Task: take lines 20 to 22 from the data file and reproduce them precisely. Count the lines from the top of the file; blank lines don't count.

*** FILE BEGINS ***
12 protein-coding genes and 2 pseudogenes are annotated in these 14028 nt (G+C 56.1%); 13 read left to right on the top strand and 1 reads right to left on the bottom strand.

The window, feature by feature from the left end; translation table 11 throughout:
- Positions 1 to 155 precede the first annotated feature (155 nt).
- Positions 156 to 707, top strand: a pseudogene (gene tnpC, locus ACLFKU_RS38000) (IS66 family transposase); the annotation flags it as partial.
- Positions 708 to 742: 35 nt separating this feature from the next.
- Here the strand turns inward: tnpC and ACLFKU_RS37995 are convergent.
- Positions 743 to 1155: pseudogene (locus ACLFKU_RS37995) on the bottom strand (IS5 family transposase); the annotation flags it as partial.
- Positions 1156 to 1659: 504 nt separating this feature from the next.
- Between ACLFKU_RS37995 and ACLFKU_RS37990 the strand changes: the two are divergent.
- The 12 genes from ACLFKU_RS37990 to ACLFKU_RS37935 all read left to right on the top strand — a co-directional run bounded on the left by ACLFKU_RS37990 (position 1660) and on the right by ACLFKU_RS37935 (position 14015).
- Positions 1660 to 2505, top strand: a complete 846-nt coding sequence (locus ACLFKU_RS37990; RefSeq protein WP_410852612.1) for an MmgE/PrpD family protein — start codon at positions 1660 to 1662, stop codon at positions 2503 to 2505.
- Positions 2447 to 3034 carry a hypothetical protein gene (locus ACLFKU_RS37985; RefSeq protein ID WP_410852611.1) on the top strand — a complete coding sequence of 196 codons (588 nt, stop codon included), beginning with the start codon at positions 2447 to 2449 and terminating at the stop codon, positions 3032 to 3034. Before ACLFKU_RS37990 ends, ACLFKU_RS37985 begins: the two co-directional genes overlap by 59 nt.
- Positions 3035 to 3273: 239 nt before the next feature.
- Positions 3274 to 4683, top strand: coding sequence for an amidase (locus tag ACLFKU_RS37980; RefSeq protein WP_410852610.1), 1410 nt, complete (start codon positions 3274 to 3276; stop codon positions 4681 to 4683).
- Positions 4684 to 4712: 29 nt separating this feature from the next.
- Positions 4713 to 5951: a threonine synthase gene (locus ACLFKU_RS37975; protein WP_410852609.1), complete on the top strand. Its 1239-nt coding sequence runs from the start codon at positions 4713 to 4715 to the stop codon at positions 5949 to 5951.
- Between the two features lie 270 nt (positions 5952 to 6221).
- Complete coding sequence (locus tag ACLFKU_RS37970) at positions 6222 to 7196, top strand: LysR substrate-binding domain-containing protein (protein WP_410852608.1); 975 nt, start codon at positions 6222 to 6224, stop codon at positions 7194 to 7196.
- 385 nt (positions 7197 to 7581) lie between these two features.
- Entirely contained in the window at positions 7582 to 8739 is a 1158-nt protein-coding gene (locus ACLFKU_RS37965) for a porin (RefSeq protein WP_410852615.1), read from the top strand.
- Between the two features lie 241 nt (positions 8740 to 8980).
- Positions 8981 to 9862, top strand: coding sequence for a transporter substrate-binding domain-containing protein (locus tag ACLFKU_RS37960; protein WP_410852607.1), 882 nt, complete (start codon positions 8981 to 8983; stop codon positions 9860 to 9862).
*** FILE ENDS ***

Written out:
- Entirely contained in the window at positions 7582 to 8739 is a 1158-nt protein-coding gene (locus ACLFKU_RS37965) for a porin (RefSeq protein WP_410852615.1), read from the top strand.
- Between the two features lie 241 nt (positions 8740 to 8980).
- Positions 8981 to 9862, top strand: coding sequence for a transporter substrate-binding domain-containing protein (locus tag ACLFKU_RS37960; protein WP_410852607.1), 882 nt, complete (start codon positions 8981 to 8983; stop codon positions 9860 to 9862).